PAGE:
Many designers limit themselves to showing just the end product. Perfect comps that are yet to be sullied by the clumsy hands of a developer. This tells me that you have high craft skills and if I’m primarily after a graphic designer, this may be enough.

However I want to understand the design process this person went through. Is this person a talented stylist who is skilled at aping the latest trends, or has this person used design to solve specific problems. If they have used design to solve a set of problems, I want to understand what those problems were, what options they experimented with, which ones worked, which ones failed and why. As such I love to see clearly articulated problem statements, early concept explorations, dead ends and descriptions of why the comps on show were the right ones for the job.

This reminds me of something my old Maths tutor used to explain to me. “You get 50% of the marks by getting the right answer” he used to say, “and the other 50% for demonstrating how you got there”. The purpose of doing this was to demonstrate that your right answer wasn’t a fluke. That you understand the equations you were solving and could replicate the process time and again. I’d argue that most hiring managers want the same thing from the people and the designers they hire. 

As product design is increasingly a team job, I also want to understand what your role in the process was. Did you inherit an existing design language or create one from scratch? Were you working with several other designers, or doing this on your own? What was the relationship like with your development partners, and what did the final product actually look like (versus your perfect comps)? All of these things give me a sense of a designer's collaboration and problem solving skills.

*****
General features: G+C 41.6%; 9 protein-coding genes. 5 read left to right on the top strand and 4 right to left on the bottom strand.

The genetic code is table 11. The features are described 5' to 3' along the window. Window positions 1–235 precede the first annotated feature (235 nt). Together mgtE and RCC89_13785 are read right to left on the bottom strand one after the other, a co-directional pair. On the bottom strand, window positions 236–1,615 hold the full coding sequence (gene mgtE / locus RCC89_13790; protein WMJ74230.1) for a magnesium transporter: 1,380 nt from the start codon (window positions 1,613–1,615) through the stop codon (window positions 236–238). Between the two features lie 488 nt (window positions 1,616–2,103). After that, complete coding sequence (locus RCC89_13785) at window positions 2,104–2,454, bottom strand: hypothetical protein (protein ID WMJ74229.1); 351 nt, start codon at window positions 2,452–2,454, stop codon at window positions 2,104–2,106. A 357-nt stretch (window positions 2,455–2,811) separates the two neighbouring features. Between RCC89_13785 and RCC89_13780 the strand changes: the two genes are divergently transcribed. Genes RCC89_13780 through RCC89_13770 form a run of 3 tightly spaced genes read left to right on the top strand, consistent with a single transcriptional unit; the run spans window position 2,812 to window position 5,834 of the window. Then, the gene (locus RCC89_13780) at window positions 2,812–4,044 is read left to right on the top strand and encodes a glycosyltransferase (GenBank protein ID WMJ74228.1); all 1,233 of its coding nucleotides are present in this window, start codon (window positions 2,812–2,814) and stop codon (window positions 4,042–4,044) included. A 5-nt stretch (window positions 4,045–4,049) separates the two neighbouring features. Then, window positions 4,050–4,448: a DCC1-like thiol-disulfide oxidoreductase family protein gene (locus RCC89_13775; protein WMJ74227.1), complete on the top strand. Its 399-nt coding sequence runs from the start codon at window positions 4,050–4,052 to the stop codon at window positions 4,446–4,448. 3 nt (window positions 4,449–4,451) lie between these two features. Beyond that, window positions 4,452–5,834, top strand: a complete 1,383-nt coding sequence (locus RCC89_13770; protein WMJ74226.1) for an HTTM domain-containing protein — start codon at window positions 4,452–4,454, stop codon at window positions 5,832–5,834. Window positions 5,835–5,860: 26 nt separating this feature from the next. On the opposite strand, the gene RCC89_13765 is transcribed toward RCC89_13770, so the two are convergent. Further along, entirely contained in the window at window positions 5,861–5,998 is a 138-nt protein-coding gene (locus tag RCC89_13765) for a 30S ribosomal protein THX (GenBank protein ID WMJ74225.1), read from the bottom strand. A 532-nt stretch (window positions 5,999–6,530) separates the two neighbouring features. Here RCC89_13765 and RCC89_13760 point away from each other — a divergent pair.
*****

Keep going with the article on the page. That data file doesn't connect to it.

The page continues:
As an aside, it’s important to be honest here. I know one designer who I bought in for a couple of weeks of exploration and production work, claiming that they were responsible for the entire design. I know another agency who tried to claim our work as their own, without realizing we were involved in the same pitch. Word gets around, and it generally looks better if you explain that you were part of an effective team, that trying to claim sole responsibility.

OK, so rather than showing a few high quality final comps, you’ve explained the problem you were solving, explained some of the creative steps, and maybe even linked off to the live site. Job done, right?

Well maybe. Especially if you’re primarily looking for visual design work. However what about the UX bit of UX/UI? Are you just going to hope that the recruiter will look at the final product and assume that you’re equally great at the less tangible stuff that goes on under the hood?

I’ve heard a few people say that they actively don’t show any of their UX work because recruiters don’t get it. This may be true, although most of the specialist design recruiters I know have a pretty good understanding of the state of the talent market, the skills people have, and the skills companies need. So I sometimes wondering whether blaming stupid recruiters is more of a personal defence mechanism than anything else. “They couldn’t see the genius of my work, so they clearly don't get it.”